Keywords: Violence, Gendered, Psychological, Abuse, Victim.

INTRODUCTION

Crime against women is a deep-rooted and fascinating dichotomy in that it is the most universal human rights violation while also being the least reported. Whether at home or in the wider world, women in our patriarchal society have been subjected to many forms of discrimination. Since ancient times, women have been viewed as a weaker gender, making it simpler to perpetrate violence against them. They are made to feel extremely vulnerable, which encourages them to suffer. Women are exposed to ferocity committed by people whether at home or in the outside world. Our law protects women and gives her justice and provides them with equality. Our constitution ensures that people are not being subjected to any kind of unbiased treatment towards anyone.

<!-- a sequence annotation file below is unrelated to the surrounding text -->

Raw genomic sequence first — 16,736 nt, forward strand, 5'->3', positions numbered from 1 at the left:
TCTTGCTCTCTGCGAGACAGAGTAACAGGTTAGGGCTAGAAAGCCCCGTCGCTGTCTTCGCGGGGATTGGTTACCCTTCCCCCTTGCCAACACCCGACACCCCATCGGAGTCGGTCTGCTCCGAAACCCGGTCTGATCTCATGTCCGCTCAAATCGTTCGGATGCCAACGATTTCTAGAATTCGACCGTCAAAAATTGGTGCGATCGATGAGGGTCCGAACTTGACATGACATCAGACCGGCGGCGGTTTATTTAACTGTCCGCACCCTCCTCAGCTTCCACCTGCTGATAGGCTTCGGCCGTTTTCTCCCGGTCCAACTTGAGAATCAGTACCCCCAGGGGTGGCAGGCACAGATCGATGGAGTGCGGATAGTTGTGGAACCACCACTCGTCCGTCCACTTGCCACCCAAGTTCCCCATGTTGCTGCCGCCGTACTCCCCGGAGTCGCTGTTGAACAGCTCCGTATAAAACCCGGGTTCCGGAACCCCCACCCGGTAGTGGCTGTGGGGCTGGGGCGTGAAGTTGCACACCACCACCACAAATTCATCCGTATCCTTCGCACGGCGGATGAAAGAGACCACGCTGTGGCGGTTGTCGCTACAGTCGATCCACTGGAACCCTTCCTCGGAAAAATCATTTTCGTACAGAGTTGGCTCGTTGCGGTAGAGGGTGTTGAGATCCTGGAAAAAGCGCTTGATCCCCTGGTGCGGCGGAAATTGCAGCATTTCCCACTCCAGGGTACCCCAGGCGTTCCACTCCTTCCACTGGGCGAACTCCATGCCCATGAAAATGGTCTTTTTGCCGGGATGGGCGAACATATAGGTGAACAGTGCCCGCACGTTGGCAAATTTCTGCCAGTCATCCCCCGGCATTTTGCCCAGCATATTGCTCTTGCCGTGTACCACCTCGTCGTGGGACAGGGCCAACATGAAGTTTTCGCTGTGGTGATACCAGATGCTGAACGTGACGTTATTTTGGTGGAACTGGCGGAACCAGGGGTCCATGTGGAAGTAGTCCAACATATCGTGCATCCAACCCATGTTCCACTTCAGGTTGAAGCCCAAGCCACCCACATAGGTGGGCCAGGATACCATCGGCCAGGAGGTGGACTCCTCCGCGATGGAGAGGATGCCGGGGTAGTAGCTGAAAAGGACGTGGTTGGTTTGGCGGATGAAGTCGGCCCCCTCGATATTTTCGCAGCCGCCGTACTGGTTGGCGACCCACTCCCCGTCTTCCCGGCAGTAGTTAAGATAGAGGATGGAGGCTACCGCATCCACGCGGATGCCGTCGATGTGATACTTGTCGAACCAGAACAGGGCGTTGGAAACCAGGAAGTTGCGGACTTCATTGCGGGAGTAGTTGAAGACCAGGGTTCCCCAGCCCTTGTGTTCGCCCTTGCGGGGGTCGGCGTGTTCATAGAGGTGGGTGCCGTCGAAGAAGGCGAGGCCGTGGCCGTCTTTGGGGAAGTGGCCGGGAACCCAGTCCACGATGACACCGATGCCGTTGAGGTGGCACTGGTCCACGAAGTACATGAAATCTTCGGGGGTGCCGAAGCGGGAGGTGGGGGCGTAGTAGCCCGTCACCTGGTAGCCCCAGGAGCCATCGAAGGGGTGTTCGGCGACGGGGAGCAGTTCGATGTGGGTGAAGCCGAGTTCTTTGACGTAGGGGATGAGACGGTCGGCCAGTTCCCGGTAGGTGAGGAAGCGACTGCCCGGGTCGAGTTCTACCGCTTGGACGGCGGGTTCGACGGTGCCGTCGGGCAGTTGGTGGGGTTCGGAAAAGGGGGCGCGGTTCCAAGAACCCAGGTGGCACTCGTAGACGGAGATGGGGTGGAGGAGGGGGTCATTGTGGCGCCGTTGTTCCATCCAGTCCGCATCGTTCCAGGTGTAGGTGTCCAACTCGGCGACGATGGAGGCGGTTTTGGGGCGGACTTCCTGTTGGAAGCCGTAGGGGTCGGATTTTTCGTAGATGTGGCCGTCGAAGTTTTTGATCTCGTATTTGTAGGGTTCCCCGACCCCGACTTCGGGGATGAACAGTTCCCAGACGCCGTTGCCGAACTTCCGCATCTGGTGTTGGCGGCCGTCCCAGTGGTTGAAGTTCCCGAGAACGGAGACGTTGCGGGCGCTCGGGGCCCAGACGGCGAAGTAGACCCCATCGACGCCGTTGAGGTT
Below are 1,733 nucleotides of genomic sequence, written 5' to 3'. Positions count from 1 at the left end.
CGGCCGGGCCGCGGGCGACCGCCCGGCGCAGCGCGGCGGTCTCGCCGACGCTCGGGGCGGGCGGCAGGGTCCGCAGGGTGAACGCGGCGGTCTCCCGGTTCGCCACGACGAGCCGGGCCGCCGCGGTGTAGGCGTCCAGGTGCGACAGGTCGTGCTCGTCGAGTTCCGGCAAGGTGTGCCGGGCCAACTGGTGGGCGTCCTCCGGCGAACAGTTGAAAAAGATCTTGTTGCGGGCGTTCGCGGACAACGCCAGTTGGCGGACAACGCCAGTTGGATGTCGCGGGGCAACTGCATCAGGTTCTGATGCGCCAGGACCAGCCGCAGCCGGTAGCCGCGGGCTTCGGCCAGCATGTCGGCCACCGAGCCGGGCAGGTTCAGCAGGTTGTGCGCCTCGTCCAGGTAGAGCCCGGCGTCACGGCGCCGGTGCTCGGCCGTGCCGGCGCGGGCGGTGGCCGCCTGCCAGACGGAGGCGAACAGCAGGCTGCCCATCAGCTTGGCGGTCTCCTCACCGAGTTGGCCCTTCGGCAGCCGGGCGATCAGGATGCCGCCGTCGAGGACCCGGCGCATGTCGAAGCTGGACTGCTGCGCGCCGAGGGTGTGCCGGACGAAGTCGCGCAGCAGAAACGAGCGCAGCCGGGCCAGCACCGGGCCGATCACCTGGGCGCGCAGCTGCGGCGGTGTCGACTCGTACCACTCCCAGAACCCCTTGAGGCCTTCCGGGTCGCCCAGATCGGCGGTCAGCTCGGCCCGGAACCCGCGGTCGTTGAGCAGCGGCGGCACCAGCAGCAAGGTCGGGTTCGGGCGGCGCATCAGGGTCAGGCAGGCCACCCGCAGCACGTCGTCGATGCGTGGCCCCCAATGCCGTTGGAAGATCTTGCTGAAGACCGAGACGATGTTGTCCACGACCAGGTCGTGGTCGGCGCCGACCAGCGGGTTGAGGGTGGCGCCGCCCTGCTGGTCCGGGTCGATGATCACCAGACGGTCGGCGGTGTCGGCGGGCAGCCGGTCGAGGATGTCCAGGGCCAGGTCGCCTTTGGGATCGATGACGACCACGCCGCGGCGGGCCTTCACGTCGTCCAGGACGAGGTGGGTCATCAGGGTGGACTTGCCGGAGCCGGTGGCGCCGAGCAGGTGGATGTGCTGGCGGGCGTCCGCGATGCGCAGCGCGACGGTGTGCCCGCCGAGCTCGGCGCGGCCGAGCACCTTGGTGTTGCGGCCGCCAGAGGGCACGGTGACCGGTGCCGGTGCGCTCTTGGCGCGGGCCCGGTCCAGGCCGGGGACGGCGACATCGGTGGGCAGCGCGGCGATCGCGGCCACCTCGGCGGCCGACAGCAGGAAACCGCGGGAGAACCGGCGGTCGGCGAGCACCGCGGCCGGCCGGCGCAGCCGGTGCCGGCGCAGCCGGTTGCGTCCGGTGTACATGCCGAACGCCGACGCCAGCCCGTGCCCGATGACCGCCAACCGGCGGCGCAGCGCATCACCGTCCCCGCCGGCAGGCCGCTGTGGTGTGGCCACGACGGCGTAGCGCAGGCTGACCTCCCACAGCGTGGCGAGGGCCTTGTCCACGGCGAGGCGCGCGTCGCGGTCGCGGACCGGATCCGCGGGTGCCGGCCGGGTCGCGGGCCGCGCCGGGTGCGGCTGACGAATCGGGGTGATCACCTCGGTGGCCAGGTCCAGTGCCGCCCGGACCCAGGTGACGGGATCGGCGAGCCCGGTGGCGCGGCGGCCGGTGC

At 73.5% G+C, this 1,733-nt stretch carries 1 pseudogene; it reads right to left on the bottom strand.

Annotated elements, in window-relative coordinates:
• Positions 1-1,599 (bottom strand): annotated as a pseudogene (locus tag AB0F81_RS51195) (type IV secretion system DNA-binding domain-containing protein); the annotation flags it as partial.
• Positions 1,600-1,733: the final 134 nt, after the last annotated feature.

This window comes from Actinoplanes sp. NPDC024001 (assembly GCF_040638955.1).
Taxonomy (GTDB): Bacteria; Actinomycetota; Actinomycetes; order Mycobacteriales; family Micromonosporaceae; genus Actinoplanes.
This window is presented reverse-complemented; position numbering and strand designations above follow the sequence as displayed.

According to Article 15 of the Constitution of India, there is a prohibition on discrimination on basis of gender and it in the same manner directs and empowers the administration to endeavor strict methods for females. Our constitution also grants women various rights, such as equitable treatment for all, but when it comes to putting these rights into practise, the government consistently fails. The Crimes committed against women have been an obstacle to the enhancement of the society and the condition is not unknown to anyone in power. If we look into the current times there has been an increase in violent cases especially rape. A report states that a total of 717 cases of rape were enumerated from January to May 2020, which elevated to 787 in the time period of 2021. The information tells that there has been a hike of 9.76 percent in rape cases during this time span.